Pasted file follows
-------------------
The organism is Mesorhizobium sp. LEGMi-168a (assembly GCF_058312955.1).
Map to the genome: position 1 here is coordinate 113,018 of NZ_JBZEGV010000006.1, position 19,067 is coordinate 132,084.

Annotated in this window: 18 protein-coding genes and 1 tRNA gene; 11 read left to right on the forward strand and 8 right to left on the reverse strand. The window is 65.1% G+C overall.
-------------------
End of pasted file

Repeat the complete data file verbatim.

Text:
The organism is Mesorhizobium sp. LEGMi-168a (assembly GCF_058312955.1).
Map to the genome: position 1 here is coordinate 113,018 of NZ_JBZEGV010000006.1, position 19,067 is coordinate 132,084.

Annotated in this window: 18 protein-coding genes and 1 tRNA gene; 11 read left to right on the forward strand and 8 right to left on the reverse strand. The window is 65.1% G+C overall.